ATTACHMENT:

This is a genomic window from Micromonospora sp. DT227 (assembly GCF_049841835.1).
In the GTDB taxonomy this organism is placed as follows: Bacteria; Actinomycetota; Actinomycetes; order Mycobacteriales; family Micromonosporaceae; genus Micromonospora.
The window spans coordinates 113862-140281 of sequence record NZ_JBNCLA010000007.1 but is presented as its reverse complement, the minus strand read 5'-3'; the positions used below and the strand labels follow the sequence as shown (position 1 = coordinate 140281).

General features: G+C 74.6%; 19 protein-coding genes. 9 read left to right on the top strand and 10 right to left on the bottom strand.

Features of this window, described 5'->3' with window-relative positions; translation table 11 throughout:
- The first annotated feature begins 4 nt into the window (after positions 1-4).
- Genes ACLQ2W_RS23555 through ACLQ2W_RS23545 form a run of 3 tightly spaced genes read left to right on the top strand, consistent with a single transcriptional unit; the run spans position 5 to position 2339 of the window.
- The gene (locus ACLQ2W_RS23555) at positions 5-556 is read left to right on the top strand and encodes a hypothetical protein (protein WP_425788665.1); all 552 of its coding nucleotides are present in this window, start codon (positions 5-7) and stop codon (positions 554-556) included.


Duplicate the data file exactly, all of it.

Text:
This is a genomic window from Micromonospora sp. DT227 (assembly GCF_049841835.1).
In the GTDB taxonomy this organism is placed as follows: Bacteria; Actinomycetota; Actinomycetes; order Mycobacteriales; family Micromonosporaceae; genus Micromonospora.
The window spans coordinates 113862-140281 of sequence record NZ_JBNCLA010000007.1 but is presented as its reverse complement, the minus strand read 5'-3'; the positions used below and the strand labels follow the sequence as shown (position 1 = coordinate 140281).

General features: G+C 74.6%; 19 protein-coding genes. 9 read left to right on the top strand and 10 right to left on the bottom strand.

Features of this window, described 5'->3' with window-relative positions; translation table 11 throughout:
- The first annotated feature begins 4 nt into the window (after positions 1-4).
- Genes ACLQ2W_RS23555 through ACLQ2W_RS23545 form a run of 3 tightly spaced genes read left to right on the top strand, consistent with a single transcriptional unit; the run spans position 5 to position 2339 of the window.
- The gene (locus ACLQ2W_RS23555) at positions 5-556 is read left to right on the top strand and encodes a hypothetical protein (protein WP_425788665.1); all 552 of its coding nucleotides are present in this window, start codon (positions 5-7) and stop codon (positions 554-556) included.